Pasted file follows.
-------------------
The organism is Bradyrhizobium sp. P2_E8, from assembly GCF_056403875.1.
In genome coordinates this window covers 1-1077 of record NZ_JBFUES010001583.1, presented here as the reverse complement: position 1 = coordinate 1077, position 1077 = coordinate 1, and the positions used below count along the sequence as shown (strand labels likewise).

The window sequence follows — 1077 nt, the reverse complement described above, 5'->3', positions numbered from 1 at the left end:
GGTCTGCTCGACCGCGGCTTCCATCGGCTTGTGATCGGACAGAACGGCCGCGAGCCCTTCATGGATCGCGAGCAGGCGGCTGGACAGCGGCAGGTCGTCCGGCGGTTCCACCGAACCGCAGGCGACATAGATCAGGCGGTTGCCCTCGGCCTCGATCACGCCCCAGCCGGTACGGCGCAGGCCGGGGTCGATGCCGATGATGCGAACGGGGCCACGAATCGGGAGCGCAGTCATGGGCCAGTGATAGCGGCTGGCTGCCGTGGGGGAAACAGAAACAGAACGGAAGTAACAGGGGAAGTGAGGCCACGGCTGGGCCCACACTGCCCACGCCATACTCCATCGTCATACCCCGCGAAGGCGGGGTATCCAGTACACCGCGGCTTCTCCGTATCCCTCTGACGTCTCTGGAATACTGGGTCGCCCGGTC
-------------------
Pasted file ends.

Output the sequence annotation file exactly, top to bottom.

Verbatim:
The organism is Bradyrhizobium sp. P2_E8, from assembly GCF_056403875.1.
In genome coordinates this window covers 1-1077 of record NZ_JBFUES010001583.1, presented here as the reverse complement: position 1 = coordinate 1077, position 1077 = coordinate 1, and the positions used below count along the sequence as shown (strand labels likewise).

The window sequence follows — 1077 nt, the reverse complement described above, 5'->3', positions numbered from 1 at the left end:
GGTCTGCTCGACCGCGGCTTCCATCGGCTTGTGATCGGACAGAACGGCCGCGAGCCCTTCATGGATCGCGAGCAGGCGGCTGGACAGCGGCAGGTCGTCCGGCGGTTCCACCGAACCGCAGGCGACATAGATCAGGCGGTTGCCCTCGGCCTCGATCACGCCCCAGCCGGTACGGCGCAGGCCGGGGTCGATGCCGATGATGCGAACGGGGCCACGAATCGGGAGCGCAGTCATGGGCCAGTGATAGCGGCTGGCTGCCGTGGGGGAAACAGAAACAGAACGGAAGTAACAGGGGAAGTGAGGCCACGGCTGGGCCCACACTGCCCACGCCATACTCCATCGTCATACCCCGCGAAGGCGGGGTATCCAGTACACCGCGGCTTCTCCGTATCCCTCTGACGTCTCTGGAATACTGGGTCGCCCGGTC